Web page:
ing in terms that suggest that it might well have pro-

    vided an exemplar for Howard: 'A long half-length,

    Early Music, Vol. xxxv, No. 4 @ The Author 2007. Published by Oxford University Press. All rights reserved.

    doi: 10.1093/em/cam089, available online at


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    1 Mezzotint of Arcangelo Corelli by John Smith after Hugh Howard (reproduced by kind permission) (London, National

    Portrait Gallery)


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    2 Hugh Howard, Portrait of Arcangelo Corelli (Oxford Music Faculty Collection, Ecta EKT547) (reproduced by kind per-

    mission of the Bodleian Library, University of Oxford)


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    3 Engraving of Arcangelo Corelli by William Sher-

    win after Hugh Howard (reproduced with permission)

    (London, British Library)

    the body full face, the head turned slightly to the left;

    in black dress with white bands. He holds a sheet of


    But back to the Howard portrait. Sir John

    Hawkins gives the following account of its genesis:

    During the residence of Corelli at Rome, besides those of his

    own country, many persons were ambitious of becoming his

    disciples, and learning the practice on the violin from the

    greatest master of that instrument the world had then heard

    of. Of these it is said the late Lord Edgcumbe was one; and

    that the fine mezzotinto print of Corelli by Smith, was scraped

    from a picture painted by Mr Hugh Howard at Rome for that


    The portrait in question would have had to have

    been completed sometime between 1697 and

    Howard's return to Ireland in October 1700.

    Let us consider Howard's preparation for this

    assignment. As a student of Maratti, he had set about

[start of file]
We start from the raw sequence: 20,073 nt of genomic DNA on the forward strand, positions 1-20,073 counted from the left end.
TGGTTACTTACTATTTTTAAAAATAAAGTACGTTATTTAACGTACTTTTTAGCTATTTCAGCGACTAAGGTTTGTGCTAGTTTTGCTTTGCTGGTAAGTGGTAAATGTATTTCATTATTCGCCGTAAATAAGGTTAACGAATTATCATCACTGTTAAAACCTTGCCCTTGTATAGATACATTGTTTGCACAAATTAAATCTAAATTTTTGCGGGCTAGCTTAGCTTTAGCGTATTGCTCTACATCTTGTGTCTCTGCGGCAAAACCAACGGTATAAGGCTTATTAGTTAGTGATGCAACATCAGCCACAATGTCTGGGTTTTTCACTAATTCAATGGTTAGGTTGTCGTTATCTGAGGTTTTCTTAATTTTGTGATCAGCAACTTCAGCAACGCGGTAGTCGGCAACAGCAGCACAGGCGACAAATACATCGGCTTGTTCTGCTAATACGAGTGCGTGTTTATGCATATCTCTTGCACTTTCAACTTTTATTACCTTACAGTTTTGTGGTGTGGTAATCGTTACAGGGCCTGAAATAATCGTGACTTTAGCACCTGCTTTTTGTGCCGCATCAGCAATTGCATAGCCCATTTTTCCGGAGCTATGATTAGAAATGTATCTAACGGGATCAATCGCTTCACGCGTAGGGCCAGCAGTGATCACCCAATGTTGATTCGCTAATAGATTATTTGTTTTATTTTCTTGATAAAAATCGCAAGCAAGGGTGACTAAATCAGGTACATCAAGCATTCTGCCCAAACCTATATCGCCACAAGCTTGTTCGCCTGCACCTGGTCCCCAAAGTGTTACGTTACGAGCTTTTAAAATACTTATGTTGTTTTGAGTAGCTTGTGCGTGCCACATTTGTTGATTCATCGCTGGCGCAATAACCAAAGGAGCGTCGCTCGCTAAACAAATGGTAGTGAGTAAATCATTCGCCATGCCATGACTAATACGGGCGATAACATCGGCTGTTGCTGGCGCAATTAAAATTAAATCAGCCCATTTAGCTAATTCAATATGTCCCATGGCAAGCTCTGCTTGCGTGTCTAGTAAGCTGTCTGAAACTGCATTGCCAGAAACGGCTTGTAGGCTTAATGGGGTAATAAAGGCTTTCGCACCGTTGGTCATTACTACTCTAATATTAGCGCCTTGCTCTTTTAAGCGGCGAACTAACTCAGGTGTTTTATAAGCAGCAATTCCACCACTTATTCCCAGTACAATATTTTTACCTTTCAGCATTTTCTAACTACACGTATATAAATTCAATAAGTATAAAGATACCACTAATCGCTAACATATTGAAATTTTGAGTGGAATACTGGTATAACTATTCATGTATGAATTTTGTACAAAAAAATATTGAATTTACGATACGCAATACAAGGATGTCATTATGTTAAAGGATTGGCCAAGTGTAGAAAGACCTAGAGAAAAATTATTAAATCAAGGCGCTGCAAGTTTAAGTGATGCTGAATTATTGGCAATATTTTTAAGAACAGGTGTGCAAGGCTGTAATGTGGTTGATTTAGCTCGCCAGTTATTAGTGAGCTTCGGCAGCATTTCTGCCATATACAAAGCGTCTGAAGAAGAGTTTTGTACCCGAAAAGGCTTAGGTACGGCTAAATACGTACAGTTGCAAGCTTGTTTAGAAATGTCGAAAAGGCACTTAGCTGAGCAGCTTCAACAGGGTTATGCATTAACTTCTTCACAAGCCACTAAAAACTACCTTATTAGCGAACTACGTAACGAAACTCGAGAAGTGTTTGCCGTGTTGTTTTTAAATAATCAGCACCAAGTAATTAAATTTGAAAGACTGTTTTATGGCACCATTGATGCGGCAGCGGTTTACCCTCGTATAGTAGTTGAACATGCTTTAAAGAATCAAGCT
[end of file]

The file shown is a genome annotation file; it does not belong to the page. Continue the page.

4 Engraving of Arcangelo Corelli by Thomas Cole after

    Hugh Howard (reproduced with permission) (London,

    British Library)

    copying the works of great painters (the stand-

    ard training for a painter at the time, of course).

    There are Howard copies of paintings by Van Dyck,

    Correggio, Raphael, Guercino, Carracci, Rubens

    and many others. o Among Howard's exercises is

    a black chalk on blue paper drawing of his teacher,

    Carlo Maratti. But this (as Michael Wynne pointed

    out in 1969) was executed, not from life, but from

    another more elaborate Maratti self-portrait (illus.7

    and 8).1 Just when he could quite easily, one would

    have thought, have painted his teacher 'ad vivum',

    Howard was being made to reproduce a painted


    What, then, if Howard's Corelli turned out (pace

    Hawkins) not to have been painted 'ad vivum', but

    to have been copied instead from the Maratti por-

    trait of Corelli? After all, it strains credibility that

    the illustrious Arcangelo Corelli would have agreed

    to sit for a portrait by an obscure Irish dilettante.

    Carlo Maratti, on the other hand, enjoyed fame as a

    painter that paralleled Corelli's as a musician. More-

    over, the two were close personal friends. Maratti


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    5 Engraving of Arcangelo Corelli by Gerard Vander-

    gucht after Hugh Howard (reproduced with permission)

    (London, British Library)

    is said to have given Corelli quite a number of his

    paintings. According to Hawkins, Corelli

    died possessed of a sum of money equal to about six thousand

    pounds sterling. He was a passionate admirer of pictures, and

    lived in an uninterrupted friendship with Carlo Cignani and

    Carlo Maratti: these two eminent painters were rivals for his

    favour, and for a series of years presented him at times with

    pictures, as well of other masters as of their own painting. The

    consequence hereof was, that Corelli became possessed of a

    large and valuable collection of original paintings, all which,

    together with the sum above-mentioned, he bequeathed to

    his dear friend and patron, Cardinal Ottoboni.12

    It is obvio